My ideal life


I have mentioned my mental note cards laid out, all a mess, before me these days. Being a researcher and writer by nature, when I set my mind to planning the future, it usually involves notes, stickies, diagrams, mental maps, and vivid illustrations in my mind. I relish the moments of far away thoughts and day dreams of what adventures may yet come. I even enjoy looking back and embracing the dreams that have already slipped past, unfulfilled. A good deal of the pleasure is in the moments of wild adventure it allows me during every day life.


C.S. Lewis said, “You can make anything by writing.” His worlds hold many of my most precious memories of time with my family, growing up.


My mother says, “You can draw a picture of anything.” She is usually referring to the perfectly drawn illustrations of clothing patterns, which has always amused me, but I have found that it applies in many areas of life.


At this moment, we have been plucked from the life that we thought we would lead forever. Through a journey that has been painful and scary, and which is still not looking as though it will end very soon, we have found ourselves with what seems to be a blank book. A pick-your-ending story…


It is impossible to say how life will turn out from here, but for a moment…for right now…we have the freedom to dream.


So, what do I see as our ideal life, you may ask? Well, since I can draw you a mental image – a story – of anything…let me take you on a little journey.


There are two totally different paths that I love to meander down.


One of them leads to a little farm, surrounded by little red and brown barns. We have our two beautiful children, who are now a little bit older, and their two younger siblings. I’m voting for twins so I can get a two for one pregnancy deal – but they need to be one of each gender…you know, like the Boxcar children, or the Pevensies of Narnia fame. If you are going to solve mysteries and go on grand adventures together, there just need to be two of each. Besides, the two we have are so incredible, four would be even better, right!?!?!


We would continue to homeschool, but in a fun and real life way – like raising random baby farm animals and making our own wool yarn. We’d make food prep into science experiments, and spend afternoons riding horses in the woods behind our house. They would want me to hang out with them, of course, because I’d be cool like that. 😉 We would learn archery, and survival skills – just for the fun of it, and we would cultivate our own organic food to learn about healthy living.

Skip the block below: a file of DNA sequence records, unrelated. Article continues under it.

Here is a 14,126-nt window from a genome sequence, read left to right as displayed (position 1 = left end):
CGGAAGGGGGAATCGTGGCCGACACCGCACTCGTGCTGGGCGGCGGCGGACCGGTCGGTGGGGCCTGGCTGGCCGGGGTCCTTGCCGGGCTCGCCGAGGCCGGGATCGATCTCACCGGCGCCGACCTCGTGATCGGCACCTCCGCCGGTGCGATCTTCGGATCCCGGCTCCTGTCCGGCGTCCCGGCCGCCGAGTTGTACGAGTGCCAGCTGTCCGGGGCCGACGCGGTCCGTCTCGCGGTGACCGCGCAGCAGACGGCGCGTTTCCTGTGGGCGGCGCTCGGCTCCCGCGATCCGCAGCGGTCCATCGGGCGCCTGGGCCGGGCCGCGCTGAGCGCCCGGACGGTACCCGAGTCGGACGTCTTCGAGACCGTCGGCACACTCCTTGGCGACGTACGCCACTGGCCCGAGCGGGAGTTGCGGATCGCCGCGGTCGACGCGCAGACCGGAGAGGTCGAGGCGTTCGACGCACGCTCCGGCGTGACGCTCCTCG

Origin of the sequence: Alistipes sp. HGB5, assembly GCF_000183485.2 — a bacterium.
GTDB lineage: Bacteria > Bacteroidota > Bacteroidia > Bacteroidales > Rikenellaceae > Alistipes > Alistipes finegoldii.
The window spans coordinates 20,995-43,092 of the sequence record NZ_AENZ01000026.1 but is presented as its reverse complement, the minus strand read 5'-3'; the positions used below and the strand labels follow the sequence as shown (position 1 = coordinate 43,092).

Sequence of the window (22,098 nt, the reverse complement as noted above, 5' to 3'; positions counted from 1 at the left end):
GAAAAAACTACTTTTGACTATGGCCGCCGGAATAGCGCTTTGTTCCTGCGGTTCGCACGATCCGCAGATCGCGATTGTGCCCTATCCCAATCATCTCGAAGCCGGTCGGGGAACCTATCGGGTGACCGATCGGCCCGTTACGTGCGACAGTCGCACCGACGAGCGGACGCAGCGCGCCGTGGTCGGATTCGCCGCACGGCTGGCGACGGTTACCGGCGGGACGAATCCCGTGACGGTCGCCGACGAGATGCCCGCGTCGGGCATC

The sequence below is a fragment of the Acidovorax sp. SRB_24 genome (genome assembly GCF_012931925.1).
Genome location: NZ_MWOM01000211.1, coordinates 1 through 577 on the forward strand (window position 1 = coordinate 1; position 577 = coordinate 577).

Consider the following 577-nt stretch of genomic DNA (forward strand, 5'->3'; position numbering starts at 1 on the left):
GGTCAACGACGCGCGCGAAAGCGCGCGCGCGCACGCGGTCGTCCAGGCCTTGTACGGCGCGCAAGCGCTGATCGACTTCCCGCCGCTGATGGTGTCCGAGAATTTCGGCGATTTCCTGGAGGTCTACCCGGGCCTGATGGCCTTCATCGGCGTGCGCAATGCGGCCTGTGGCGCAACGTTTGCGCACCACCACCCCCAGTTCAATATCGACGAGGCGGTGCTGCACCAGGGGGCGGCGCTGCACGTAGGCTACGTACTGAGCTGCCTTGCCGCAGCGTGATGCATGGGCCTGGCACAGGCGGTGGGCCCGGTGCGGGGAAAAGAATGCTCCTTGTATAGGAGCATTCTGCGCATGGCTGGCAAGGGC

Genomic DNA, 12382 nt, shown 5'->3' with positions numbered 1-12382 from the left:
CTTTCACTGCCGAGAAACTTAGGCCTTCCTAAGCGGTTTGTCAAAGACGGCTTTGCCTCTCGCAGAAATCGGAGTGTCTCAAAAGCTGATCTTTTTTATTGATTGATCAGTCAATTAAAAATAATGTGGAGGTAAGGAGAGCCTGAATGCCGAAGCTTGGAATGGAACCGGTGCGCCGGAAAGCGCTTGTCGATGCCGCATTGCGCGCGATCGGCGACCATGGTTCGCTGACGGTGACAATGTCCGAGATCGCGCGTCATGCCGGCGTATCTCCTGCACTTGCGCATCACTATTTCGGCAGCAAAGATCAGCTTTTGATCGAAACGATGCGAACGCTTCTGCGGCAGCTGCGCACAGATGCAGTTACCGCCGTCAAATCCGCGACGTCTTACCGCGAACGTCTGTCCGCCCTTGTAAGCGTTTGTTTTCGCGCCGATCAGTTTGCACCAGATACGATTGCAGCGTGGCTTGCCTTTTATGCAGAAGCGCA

We would breed golden retriever puppies to be trained as assistance dogs, and have a relatively constant supply of happy, fluffy, rambunctious yellow puppies flopping around the house and fields. Gypsy, my parents’ border collie would come and retire on our farm in her old age – you know, so she could herd the puppies and little chickens and ducks.


We’d be happy there. It would have to not be an old farmhouse, though, because…well…those creep me out. But it would definitely have old world charm, in a new, non creepy way.


If we don’t do that, which I must say, it is highly unlikely that will ever happen, maybe we will be world travelers…


We could save money over several years, living with family members (check!) and hopefully save them money by contributing to all expenses (working on it!). Matt could move up in his job and take a position that allows travel, and we could save up his frequent flier miles to travel the world. We’d have to stop with just the two kids, though, and Hazel the wonderdog probably would only get to go on adventures that we could drive to.


Since we would be homeschooling, the kids could learn about history while on grand adventures, aiding their love of life long learning and curiosity. They would learn different cultures and appreciate more deeply the value of all human life, rather than only that which is familiar to them. We could also learn to be ninjas. That’s for Hadley. You just never know when you might need some mad ninja skills while back packing across Europe. 😉


Of course, now we have found out that I might just fall over dead at any moment, but – as the doctors say – I’ll probably be fine. 😉 I have also come to appreciate the fact that much of the joy is in the experience of real daily life. The right now. We don’t know what tomorrow will hold, and planning or worrying won’t do a lot to change the uncontrollable unknown. When things don’t go as planned, like job loss – or unexpected illnesses – or any other event that seems to be mucking up our plans…our real life…I think of this:


The great thing, if one can, is to stop regarding all the unpleasant things as interruptions of one’s “own” or “real” life. The truth is of course that what one calls the interruptions are precisely one’s real life—the life God is sending one day by day; what one calls ones’ ’‘real life” is a phantom of one’s own imagination. –C.S. Lewis

And I will leave you with a thought from my dad, throughout my life:

This is it, kid. This is the fun part.


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